Time to change the cod fishery
The recent news of fish plant closures and talk of the importation of foreign workers; of annual halibut quotas being caught in one day while other fishermen lose their lives fishing halibut in the dead of winter; of limited quotas of cod with catch rates higher than they were in past years when fish were deemed to be plenty.
Those headlines and others like it indicate there is a serious problem with the management of fish harvesting in this province.
Here are some news clippings/facts I’ve read in the past year.
• Oceanex is having a new, state-of-theart container ship being constructed, a vessel that will be launched in Bremerhaven, Germany, this year.
• Costco is selling semi-dry cod for $17 per kilogram, or about $865 per quintal.
• The consumption of salt cod in Portugal, Spain and the West Indies is still quite high.
• Since the advent of container traffic, goods can be sent anywhere in the world for between 40 and 50 cents per pound.
• A quintal of dry cod can be produced from 400 pounds of fresh fish.
In the first half of this century, fishermen caught two or three quintals daily during the fishing season using hook and line.
Fishermen regularly phone “The Fisheries Broadcast” with stories of catch rates of cod in the quota fishery several times higher than they have ever seen.
There would seem to exist the possibility of increased commercial activity in this area which would be particularly beneficial to rural Newfoundland. Unfortunately, it will never happen. The number of inshore fishers is only 2,000.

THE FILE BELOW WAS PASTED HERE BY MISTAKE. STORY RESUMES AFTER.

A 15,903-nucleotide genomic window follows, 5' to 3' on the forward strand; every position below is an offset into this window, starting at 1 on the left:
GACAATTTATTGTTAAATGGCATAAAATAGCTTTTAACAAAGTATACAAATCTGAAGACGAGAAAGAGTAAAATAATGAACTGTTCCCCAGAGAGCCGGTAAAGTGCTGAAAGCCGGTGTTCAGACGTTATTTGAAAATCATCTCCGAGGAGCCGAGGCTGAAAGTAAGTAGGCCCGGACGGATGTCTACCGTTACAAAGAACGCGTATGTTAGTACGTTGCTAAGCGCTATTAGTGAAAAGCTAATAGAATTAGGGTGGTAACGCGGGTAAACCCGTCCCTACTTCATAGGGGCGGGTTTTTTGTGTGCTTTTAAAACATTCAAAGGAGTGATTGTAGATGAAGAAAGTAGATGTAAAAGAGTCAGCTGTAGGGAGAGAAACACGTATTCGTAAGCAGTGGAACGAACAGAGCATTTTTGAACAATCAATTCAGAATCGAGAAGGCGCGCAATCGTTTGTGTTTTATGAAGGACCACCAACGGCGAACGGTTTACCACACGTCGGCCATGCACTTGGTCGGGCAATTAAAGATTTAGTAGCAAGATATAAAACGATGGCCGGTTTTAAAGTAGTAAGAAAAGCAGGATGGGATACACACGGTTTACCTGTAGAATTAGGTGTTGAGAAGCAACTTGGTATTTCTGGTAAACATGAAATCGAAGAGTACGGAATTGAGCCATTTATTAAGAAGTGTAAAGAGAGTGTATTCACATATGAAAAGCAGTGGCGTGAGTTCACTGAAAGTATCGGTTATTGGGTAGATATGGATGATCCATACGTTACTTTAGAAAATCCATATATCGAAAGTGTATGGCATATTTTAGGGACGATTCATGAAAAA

The federal government uses a quota management system.
The provincial government forbids a free market in the establishment of new plants, production facilities and innovative marketing ideas.
As Bill Barry stated on “The Fisheries Broadcast” last October, “I don’t think I’ll see in my lifetime a change in the regulatory sys- tem that would allow us to harvest the riches of the ocean in a rational, efficient manner.”
My family was involved in lobster canning at the turn of the last century.
There were no regulations, and by 1920, the stocks were seriously depleted.
The Dominion government closed the fishery for several years and, when it reopened, harvesting regulations were implemented. They have changed little since that time.
The lobster fishery has been a success every year for the past 90 years.
This successful fishery is a effort-managed system not a quota-based one and is based on a few core principles: control the effort, both in number of harvesters and type of gear, require live release of the young, protect the spawning biomass; and have no quotas.
Imagine instituting a management plan for the hopefully returning cod that could last successfully for 90 years as our forefathers did for lobster. Let’s call it “the lobster model.”
Barry Darby writes from St. John’s.